Helen Clark: Speech at the “Consultations on the 2030 Agenda for Sustainable Development: Southern Perspectives”Sep 21, 2015
Following unprecedented public consultations on the post-2015 development agenda, and after many months of negotiations between UN Member States, agreement was reached in early August which on what will succeed the Millennium Development Goals (MDGs) at the end of this year.
“Transforming our world: the 2030 agenda for sustainable development” is due to be adopted by world leaders just a few days from now. At its centre is the urgent task of eradicating poverty within the broader framework of achieving sustainable development for all.
The new agenda is broader and more ambitious than that of the MDGs. It has goals and targets aimed at achieving inclusive growth, decent work, infrastructure and improvements, along with those on comprehensive social policy and environmental sustainability. Goal Sixteen promotes peaceful and inclusive societies with access to justice for all and accountable and inclusive institutions at all levels.
Member States have agreed that the new Sustainable Development Goals (SDGs) will apply to all countries regardless of their level of development. To ensure that prosperity is shared and the planet’s natural limits are respected, transformational change is needed in countries at all income levels. This conveys the strong message that development is not just something which happens to somebody else somewhere else.
UNDG and UNDP Support to Implementation
UNDP and the whole UN Development System are fully committed to successful implementation of the new development agenda. Our support for it will be based on an approach we are calling “MAPS” - Mainstreaming, Acceleration, and Policy Support to support countries to achieve the SDGs.
• First, under mainstreaming, we will, at national request, work with countries to reflect and incorporate the SDGs into national development plans, policies, and budgets. This work is already underway in a number of countries.
• Second, we will support countries to focus on and accelerate progress on their development priorities. Here, we will draw on our experience with the MDG Acceleration Framework, which over the past five years has helped many countries to remove bottlenecks and accelerate progress on lagging targets.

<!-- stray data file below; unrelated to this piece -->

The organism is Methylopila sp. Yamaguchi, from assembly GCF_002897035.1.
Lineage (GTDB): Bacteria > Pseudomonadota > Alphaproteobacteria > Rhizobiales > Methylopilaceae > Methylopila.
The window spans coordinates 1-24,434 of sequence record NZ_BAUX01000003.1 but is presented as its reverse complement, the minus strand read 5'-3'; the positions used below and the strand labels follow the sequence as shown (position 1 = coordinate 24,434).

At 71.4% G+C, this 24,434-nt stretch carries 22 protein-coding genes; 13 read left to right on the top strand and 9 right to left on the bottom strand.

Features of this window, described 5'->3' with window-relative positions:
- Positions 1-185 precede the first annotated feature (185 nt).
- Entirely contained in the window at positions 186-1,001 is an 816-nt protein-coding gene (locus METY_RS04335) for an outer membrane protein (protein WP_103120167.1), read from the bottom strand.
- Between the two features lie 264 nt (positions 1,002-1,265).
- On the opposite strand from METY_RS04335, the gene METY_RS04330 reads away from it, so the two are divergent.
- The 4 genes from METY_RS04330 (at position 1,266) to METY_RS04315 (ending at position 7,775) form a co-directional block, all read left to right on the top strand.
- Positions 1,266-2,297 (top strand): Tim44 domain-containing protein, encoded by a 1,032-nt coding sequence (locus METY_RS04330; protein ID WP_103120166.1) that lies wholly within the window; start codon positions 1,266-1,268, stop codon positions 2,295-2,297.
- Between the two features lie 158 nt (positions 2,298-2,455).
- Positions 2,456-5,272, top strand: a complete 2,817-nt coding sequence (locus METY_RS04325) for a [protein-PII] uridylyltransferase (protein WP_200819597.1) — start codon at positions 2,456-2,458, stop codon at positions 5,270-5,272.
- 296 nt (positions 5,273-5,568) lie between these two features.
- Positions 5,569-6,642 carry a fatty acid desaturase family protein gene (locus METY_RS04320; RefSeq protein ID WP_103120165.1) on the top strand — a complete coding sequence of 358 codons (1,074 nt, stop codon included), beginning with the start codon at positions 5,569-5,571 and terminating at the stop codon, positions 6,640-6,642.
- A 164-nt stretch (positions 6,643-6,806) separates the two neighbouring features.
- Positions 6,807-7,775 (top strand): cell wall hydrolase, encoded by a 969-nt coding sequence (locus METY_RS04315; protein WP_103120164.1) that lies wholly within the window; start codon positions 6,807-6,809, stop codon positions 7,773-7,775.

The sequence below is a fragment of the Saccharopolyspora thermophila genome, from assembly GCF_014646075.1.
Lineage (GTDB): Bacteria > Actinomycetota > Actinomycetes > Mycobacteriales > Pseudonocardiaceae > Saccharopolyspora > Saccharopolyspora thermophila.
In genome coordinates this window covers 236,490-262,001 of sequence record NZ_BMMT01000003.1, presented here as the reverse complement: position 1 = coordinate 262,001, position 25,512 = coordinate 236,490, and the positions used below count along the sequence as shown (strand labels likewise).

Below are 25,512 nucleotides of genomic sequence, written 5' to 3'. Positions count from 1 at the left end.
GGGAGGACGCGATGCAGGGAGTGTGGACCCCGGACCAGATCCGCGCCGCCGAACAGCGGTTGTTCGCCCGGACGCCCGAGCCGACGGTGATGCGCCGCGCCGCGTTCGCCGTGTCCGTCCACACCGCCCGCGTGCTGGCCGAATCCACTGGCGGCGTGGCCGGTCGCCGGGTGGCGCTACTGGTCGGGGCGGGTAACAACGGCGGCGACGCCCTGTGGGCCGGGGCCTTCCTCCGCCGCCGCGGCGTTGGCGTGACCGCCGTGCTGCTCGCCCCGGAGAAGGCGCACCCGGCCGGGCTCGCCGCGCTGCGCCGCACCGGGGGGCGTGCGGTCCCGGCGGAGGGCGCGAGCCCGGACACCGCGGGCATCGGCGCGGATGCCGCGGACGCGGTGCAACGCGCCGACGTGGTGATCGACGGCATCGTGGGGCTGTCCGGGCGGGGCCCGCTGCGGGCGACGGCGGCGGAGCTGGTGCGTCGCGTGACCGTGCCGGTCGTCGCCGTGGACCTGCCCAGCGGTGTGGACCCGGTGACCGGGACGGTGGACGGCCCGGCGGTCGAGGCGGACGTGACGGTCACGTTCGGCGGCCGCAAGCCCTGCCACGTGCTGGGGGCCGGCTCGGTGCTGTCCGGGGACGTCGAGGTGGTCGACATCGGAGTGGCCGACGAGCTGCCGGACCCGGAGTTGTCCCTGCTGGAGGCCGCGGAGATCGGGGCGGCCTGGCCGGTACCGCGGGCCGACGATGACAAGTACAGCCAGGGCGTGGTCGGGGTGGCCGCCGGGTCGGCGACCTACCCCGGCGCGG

• Third, the policy expertise of the whole UN development system will be available to governments as they pursue integrated policy solutions to sustainable development challenges.
Advocacy is also very important. The UN Millennium Campaign is being reformulated to support promotion of the new global agenda around the world, and to continue to involve citizens in it. A clear message from the global outreach on the design and content of the new agenda was that people and their organisations around the world want to stay engaged, and be part of both implementation and monitoring progress.
Enhanced Global Partnerships
Last week, the UN Secretary-General, the head of UN Economic and Social Affairs, and launched the last UN MDG Gap Task Force, which looks at implementation of MDG 8 on partnerships for development. The Report concludes that despite significant progress, persistent gaps in reaching ODA targets, and insufficient access to markets, affordable medicines, and new technologies remain barriers to development. Rejuvenated global partnerships, underpinned by shared goals and mutual accountability, are needed. These must reflect the changing geopolitical landscape and the full diversity of financial flows and development actors – including within the Global South. This is about more than financing. It is also about reforming global institutions.
The Addis Ababa Action Agenda, agreed in July, updated the financing for development framework and set important priorities for development investment – including in social protection, jobs creation, nutrition, and agriculture; and it agreed on new global technology and infrastructure financing mechanisms.
The financing needs of the new global agenda are great, and all sources – domestic and international, public, and private – will need to be drawn on. For many low income countries, Official Development Assistance will remain very important.